We Are In Brazil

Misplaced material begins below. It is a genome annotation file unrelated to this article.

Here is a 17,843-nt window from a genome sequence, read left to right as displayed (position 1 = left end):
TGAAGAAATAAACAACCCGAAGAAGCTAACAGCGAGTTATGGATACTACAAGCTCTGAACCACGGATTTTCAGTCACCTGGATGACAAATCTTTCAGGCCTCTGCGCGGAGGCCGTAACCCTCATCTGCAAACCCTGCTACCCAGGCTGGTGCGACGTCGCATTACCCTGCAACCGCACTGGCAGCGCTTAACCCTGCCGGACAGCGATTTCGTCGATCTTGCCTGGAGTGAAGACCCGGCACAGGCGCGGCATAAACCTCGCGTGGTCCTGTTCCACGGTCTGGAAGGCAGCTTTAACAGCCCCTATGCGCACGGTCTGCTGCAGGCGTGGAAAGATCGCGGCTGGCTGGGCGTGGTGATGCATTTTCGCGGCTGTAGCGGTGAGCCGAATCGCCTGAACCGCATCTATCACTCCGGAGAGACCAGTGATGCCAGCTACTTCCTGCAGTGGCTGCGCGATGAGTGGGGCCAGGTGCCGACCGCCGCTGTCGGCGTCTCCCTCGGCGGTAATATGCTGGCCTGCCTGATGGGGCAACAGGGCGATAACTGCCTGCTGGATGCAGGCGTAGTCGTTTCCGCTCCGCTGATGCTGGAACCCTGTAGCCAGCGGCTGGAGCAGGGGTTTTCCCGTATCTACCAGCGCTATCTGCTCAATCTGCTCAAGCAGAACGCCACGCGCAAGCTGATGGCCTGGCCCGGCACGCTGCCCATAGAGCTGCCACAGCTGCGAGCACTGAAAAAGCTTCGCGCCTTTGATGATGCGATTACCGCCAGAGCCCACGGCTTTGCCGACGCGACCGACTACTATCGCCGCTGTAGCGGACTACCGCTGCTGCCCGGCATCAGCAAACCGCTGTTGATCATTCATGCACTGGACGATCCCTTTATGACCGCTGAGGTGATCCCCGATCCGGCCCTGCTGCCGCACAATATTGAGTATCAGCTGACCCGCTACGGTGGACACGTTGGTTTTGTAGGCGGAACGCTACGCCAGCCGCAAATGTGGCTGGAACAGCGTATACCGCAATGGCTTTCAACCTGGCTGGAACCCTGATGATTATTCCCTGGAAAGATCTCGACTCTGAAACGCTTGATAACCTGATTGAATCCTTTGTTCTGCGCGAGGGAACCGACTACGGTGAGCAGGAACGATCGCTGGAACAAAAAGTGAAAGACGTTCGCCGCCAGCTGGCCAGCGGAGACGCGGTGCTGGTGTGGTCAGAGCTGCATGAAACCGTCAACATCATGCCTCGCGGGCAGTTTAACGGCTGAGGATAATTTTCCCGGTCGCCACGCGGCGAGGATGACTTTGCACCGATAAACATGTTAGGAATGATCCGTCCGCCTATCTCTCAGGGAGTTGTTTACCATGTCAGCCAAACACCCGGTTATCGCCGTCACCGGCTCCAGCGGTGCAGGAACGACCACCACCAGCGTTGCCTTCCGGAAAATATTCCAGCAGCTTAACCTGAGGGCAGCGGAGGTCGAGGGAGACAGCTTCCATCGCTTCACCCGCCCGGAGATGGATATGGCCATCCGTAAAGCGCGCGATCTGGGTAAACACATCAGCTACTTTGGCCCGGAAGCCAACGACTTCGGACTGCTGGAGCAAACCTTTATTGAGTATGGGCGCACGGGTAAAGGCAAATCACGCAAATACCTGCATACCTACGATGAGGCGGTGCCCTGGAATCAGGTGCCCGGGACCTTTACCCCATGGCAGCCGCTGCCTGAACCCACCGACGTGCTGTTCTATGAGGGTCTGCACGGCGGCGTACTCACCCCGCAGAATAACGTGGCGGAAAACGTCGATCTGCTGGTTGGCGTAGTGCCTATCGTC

Early last year, before the screening of the sci-fi film Brazil at the Science Fiction Museum, I gave a short talk that made two points: One, the film was suddenly relevant because of its theme (a state conducted war on terror); and two, for a better understanding of its inner workings, Brazil had to be examined in the light of the IRA’s bombing of Harrods (a department store in London) on Christmas day in 1983. In V for Vendetta, which is not a great film but certainly relevant, the theme of Brazil, which was released in 1985, is combined with the theme of 1984 (life in the kind of totalitarian state that Sandra Day O’Conner fears we are sliding into) to produce something that looks and feels like our post 9-11 world. V for Vendetta has many problems, particularly its concept of how a revolution works, which, as with all revolutions since the French one that broke open the world in which we still live, imagines a mass action against a repressive order as requiring the negation of the many, or the multitude (to use the language of Negri and Hardt), to form the one. Meaning, the revolution is only possible if the many surrender their differences and become a singular force. Granted, the unification of the many may ensure the overthrow of an oppressive order but, as modern history has shown us, shortly after a victory of this kind there is either, one, The Terror (read Phenomenology of Spirit for a fuller idea of this), or, two, The Betrayal (read The Wretched of the Earth for a fuller idea of this). Anyway, please go and see this action movie, V for Vendetta. It really deserves deeper consideration.